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UK government announces £1.57 billion support package for creative industries

By | Published on Monday 6 July 2020

Empty Seats - Theatre

The UK government has announced a £1.57 billion support package to help the creative industries survive the COVID-19 crisis. This comes after countless pleas for help from across the collapsing sector since, uh, well, March.

Warnings that the wider creative and cultural industries – in particular anything involving live performance – would struggle to survive being out of action for a few months, let alone the rest of the year, have come ever since the beginning of lockdown.

Live entertainment was pretty much the first industry to be shut down by COVID-19 and it will be one of the last to return. While many initially hoped that things might only be put on hold for a month or two, it has become increasingly apparent that it’s unlikely things will get back to anything like normal this year.

Despite weekly and, as time went by, daily pleas for help from across the creative industries, the government had previously shown very little inclination it would step in. Late last month it did publish a ‘roadmap’ for getting live entertainment back up and running. But that was widely derided, due to it offering no actual timescales and mainly just telling everyone working in those businesses what they already knew would need to happen.

Now the government has finally acted, offering emergency grants and loans to organisations across all sections of the performing arts.

While non-classical music isn’t always included when the government talks about “the arts”, this time it is. Or, at least, music venues are definitely included. As are museums, galleries, cinemas and the heritage industry – so historic places and suchlike. Which means that, while £1.57 billion seems like a very big number, there will a lot of organisations seeking their share.

Though, to be fair, the £1.57 billion spend now puts the UK ahead of other countries in terms of its commitment to helping the arts survive COVID. Which is good. Even if, arguably, the same government’s shambolic management of the pandemic has probably extended how long the creative industries will be affected by shutdown.

Announcing the support package late last night, Prime Minister ‘Boris’ Johnson said: “From iconic theatre and musicals, mesmerising exhibitions at our world-class galleries to gigs performed in local basement venues, the UK’s cultural industry is the beating heart of this country. This money will help safeguard the sector for future generations, ensuring arts groups and venues across the UK can stay afloat and support their staff whilst their doors remain closed and curtains remain down”.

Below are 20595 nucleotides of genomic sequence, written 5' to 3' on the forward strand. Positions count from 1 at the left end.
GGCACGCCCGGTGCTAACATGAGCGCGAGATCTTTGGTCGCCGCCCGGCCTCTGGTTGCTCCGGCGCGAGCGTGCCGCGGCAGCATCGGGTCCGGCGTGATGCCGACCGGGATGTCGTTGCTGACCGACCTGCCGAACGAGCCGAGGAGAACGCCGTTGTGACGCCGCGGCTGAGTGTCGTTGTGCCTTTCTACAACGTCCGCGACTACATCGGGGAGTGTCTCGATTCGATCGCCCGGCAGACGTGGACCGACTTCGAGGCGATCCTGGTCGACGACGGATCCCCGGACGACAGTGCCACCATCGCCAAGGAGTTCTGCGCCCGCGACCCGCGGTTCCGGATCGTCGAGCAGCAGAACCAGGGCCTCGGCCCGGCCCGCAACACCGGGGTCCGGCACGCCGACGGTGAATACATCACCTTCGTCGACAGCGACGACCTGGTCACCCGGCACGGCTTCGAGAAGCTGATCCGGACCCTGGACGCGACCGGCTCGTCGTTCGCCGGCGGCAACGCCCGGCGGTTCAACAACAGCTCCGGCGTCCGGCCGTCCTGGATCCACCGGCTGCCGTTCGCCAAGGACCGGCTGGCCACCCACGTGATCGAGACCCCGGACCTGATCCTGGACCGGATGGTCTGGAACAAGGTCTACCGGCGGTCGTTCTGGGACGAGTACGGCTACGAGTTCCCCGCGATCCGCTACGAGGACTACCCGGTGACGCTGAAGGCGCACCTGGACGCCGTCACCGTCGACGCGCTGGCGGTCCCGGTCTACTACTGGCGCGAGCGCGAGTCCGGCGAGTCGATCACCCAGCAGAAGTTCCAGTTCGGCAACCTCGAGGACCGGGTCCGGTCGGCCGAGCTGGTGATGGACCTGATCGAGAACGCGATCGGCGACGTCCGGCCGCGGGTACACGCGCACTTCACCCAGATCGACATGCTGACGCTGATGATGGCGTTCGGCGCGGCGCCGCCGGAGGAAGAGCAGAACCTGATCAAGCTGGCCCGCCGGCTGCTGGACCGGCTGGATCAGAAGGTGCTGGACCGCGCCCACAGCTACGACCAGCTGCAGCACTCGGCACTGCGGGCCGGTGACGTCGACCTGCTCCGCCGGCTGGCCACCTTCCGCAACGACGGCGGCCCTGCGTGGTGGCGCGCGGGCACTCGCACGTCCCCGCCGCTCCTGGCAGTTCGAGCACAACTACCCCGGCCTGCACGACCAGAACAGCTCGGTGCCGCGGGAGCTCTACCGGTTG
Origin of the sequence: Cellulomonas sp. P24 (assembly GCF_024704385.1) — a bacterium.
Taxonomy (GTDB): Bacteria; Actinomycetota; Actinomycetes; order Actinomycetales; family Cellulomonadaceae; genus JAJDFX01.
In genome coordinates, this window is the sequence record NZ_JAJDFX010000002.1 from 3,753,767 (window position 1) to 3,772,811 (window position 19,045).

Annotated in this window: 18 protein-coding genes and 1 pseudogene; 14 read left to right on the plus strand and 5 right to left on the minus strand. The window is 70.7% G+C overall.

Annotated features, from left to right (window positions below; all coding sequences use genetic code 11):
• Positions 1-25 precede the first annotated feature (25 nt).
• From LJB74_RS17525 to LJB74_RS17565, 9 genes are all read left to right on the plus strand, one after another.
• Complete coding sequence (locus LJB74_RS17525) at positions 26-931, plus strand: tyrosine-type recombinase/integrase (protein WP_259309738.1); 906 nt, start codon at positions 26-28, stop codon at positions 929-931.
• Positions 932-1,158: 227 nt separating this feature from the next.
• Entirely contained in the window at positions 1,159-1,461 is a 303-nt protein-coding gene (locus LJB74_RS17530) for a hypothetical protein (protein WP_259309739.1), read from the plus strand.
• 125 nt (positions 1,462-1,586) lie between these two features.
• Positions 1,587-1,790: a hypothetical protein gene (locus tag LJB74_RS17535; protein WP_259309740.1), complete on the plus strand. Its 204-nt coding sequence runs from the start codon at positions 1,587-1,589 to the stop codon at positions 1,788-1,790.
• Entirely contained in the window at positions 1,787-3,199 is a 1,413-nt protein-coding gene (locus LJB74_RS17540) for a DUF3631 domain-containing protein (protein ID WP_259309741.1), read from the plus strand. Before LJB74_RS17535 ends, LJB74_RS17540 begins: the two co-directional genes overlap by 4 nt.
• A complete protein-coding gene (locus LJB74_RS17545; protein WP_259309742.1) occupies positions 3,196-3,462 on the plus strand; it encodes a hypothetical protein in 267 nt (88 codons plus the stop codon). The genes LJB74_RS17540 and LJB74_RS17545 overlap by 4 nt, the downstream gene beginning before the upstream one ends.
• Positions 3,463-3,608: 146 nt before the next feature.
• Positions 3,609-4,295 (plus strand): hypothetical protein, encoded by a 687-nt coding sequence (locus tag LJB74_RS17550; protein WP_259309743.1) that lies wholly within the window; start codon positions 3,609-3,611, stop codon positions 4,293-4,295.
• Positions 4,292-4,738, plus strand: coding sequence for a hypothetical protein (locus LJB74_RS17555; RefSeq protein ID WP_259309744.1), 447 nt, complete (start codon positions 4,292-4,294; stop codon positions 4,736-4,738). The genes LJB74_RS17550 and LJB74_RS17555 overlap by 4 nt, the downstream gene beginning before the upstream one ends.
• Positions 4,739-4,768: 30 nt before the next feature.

Culture Secretary Oliver Dowden added: “Our arts and culture are the soul of our nation. They make our country great and are the lynchpin of our world-beating and fast growing creative industries. I understand the grave challenges the arts face and we must protect and preserve all we can for future generations. Today we are announcing a huge support package of immediate funding to tackle the funding crisis they face. I said we would not let the arts down, and this massive investment shows our level of commitment”.

Meanwhile, the man responsible for actually writing the cheque, Chancellor Rishi Sunak said: “Our world-renowned galleries, museums, heritage sites, music venues and independent cinemas are not only critical to keeping our economy thriving, employing more than 700,000 people, they’re the lifeblood of British culture. That’s why we’re giving them the vital cash they need to safeguard their survival, helping to protect jobs and ensuring that they can continue to provide the sights and sounds that Britain is famous for”.

So, they basically all said the same thing, but it’s nice to give them all their moment in the limelight I suppose. What is actually on offer though?

Well, there will be £270 million made available for repayable finance, while £880 million will be handed out as straight-up grants.

In England, £100 million will also be earmarked for national cultural institutions and the English Heritage Trust, and a further £120 million will be invested in culture-related construction and infrastructure projects that were put on hold due to the pandemic.

Elsewhere in the UK, Scotland will receive £97 million to specifically support its creative industries, with Wales getting £59 million and Northern Ireland £33 million.

Quite how much of this will benefit the music industry remains to be seen. As noted, music venues are specifically listed as beneficiaries. The Music Venue Trust has previously said that the country’s grassroots venue network needs £50 million to survive the next few months. Whether promoters, festivals, other live music businesses – not to mention artists, managers and crew – will also be able to access support it as yet unclear.

The scheme is set to open for applications “in the coming weeks”, and further details of exactly what is on offer and who can apply will be published as we get closer to that time.